And I was genuinely happy to see my students. I am so blessed to have wonderful students who bring such great energy, creativity, and joy to every class. Then one of my students, her name is Diana, took out a small click eraser. "It's a gift for you," she said. And a huge smile spread across my face.

  See, last week, I saw that another student had a similar eraser in her pencil case. I loved it. I'm overly excitable and get happy over small things. I mentioned that I had only seen large click erasers- never small skinny ones. And I gushed over how cute the small click eraser was.

  So Diana had heard the conversation and gone out to get me a small click eraser. It was wonderful. I'm still smiling now as I recount the story to you. :) That small gift brightened up my crappy day so much. I love teaching tangling to others, and it's small moments like these that I hold close to my heart.

new classes and all that gems

  Last term, as part of our weekly classes, we learnt how to draw pearls using coloured pencils. This upcoming term, we'll be learning how to add some colour gradient to our tangles to give it that extra pop of fun. 

  If you'd like to join us to learn how to do that, here are the dates that our weekly classes will fall on:
  • BUKIT BATOK EAST ZONE 3 RC: (Next to Bukit Batok East Community Club. To get to the RC, you can take bus 173 from Bukit Batok bus interchange and alight at Blk 254.) 1:30pm to 3pm. Saturdays. 21st, and 28th October, 4th, and 11th November 2017.
  • CHANGI-SIMEI COMMUNITY CLUB: 4pm to 5:30pm. Tuesdays. 7th, 14th, 21st, and 28th November 2017. 
  • TOA PAYOH CENTRAL COMMUNITY CLUB: 7:30pm to 9pm. Wednesdays. 8th, 15th, 22nd, and 29th November 2017.

  We'll also be teaching craft classes. The earliest one will be happening at Toa Payoh CC on 1st November 2017 (Wednesday), 7pm to 9pm. This class will teach you how to use fabric markers to draw your very own creation on a beautiful cotton tote bag. A one-of-a-kind creation.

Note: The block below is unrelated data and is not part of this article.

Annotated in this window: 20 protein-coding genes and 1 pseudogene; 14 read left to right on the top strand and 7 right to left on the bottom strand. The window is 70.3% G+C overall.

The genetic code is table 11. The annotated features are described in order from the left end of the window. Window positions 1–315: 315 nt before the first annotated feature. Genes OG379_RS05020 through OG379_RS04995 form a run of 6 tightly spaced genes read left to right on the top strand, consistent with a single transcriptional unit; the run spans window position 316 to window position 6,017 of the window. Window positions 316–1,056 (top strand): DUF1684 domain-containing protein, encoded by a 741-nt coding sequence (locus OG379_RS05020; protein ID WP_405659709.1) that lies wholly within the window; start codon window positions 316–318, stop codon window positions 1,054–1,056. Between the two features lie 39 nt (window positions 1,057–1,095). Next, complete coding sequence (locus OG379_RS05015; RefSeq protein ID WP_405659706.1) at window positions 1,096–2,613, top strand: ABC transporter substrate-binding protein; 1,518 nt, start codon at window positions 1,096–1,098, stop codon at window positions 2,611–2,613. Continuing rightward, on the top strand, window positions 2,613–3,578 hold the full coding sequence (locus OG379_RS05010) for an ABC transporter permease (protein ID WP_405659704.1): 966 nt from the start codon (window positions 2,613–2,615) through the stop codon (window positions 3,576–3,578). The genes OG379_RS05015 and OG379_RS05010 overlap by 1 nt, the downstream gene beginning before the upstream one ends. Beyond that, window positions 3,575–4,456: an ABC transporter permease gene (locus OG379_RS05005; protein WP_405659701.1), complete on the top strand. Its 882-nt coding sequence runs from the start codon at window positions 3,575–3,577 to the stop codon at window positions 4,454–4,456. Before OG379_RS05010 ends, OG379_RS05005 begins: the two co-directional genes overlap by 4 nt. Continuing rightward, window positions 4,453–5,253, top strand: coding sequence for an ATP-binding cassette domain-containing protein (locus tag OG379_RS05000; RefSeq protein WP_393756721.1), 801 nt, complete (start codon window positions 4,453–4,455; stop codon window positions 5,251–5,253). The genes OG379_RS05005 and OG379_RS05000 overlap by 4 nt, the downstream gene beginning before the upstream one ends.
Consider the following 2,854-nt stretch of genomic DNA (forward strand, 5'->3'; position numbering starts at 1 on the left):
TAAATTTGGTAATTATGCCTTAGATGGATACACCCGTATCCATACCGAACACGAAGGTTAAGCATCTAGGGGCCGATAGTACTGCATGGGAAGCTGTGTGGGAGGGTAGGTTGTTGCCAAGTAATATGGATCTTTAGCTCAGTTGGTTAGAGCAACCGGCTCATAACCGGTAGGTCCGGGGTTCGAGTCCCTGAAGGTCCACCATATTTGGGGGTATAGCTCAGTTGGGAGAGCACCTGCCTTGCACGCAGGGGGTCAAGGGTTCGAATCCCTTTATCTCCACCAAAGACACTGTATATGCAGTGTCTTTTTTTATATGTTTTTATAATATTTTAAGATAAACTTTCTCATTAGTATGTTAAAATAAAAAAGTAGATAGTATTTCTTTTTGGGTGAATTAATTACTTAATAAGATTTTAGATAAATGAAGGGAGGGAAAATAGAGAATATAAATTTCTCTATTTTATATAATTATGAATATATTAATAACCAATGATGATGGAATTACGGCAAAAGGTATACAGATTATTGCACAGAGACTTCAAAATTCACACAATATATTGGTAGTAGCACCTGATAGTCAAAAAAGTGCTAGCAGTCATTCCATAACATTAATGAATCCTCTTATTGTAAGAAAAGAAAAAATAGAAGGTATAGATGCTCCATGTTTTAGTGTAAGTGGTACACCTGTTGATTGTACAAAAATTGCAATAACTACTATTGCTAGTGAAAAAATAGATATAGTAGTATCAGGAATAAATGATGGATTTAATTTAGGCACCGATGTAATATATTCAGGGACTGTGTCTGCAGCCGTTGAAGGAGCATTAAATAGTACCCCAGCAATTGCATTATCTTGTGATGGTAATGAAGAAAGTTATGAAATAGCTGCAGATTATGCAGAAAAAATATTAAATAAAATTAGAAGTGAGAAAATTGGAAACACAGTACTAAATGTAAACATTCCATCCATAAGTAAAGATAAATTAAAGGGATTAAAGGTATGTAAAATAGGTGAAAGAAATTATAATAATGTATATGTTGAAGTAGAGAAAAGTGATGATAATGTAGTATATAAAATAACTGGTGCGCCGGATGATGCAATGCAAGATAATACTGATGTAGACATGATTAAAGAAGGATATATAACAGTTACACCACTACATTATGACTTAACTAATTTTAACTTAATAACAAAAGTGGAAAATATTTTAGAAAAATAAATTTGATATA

Here are other two venues that we'll be teaching a tote bag craft class:
  • BUKIT BATOK EAST ZONE 3 RC: (Next to Bukit Batok East Community Club.) 25th November 2017. 1pm to 3pm. Saturday.
  • PASIR RIS EAST COMMUNITY CLUB: 2nd December 2017. 10am to 12pm. Saturday.

  In addition, we're also thrilled to announce that we will now be teaching greeting card classes! The class will focus on helping you learn how to use colours in your Zentangle art and how to draw gemstones...

 In the two hour creativity class, you will get to learn a number of Zentangle patterns and how to combine them to create a multi-flap greeting card. You will also be taught different techniques on how to use Tombow dual brush markers such as misting, colour blending, and how to create gradients. You will also be taught how to draw beautiful gemstones that you can use to add a spark of magic to your art work.

  We know you've been waiting so long for us to come up with a class like this, so we do hope these classes will be well-received.

  Excited? So are we. Here are the venues, dates, and timings of the greeting card classes:
  • CI YUAN COMMUNITY CLUB: 28th November 2017. 10am to 12pm. Tuesday.
  • BUKIT BATOK EAST COMMUNITY CLUB: 9th December 2017. 4pm to 6pm. Saturday.
  • CHANGI-SIMEI COMMUNITY CLUB: 13th December 2017. 2:30pm to 4:30pm. Wednesday.
  • TANJONG PAGAR COMMUNITY CLUB: 17th December 2017. 10am to 12pm. Sunday.

Monday 9 October 2017

Japan Calligraphy Art Academy Calligraphy Exhibition at The Luxe Art Museum Singapore

  Sunstar, a company with Japanese origins, will be hosting a series of Japanese calligraphy art and cultural event in Singapore this month. The events will be hosted by the Japan Calligraphy Art Academy (Nihon Shodo Bijutsuin), co-organised by Sunstar and Japan Creative Centre (Embassy of Japan) and supported by The Mainichi Shimbun / Mainichi Shodo Kai. Through the events, they aim to both promote cultural exchange between Japan and Singapore; as well as use Japanese calligraphy as a channel to direct the attention of local communities to the importance of holistic healthcare.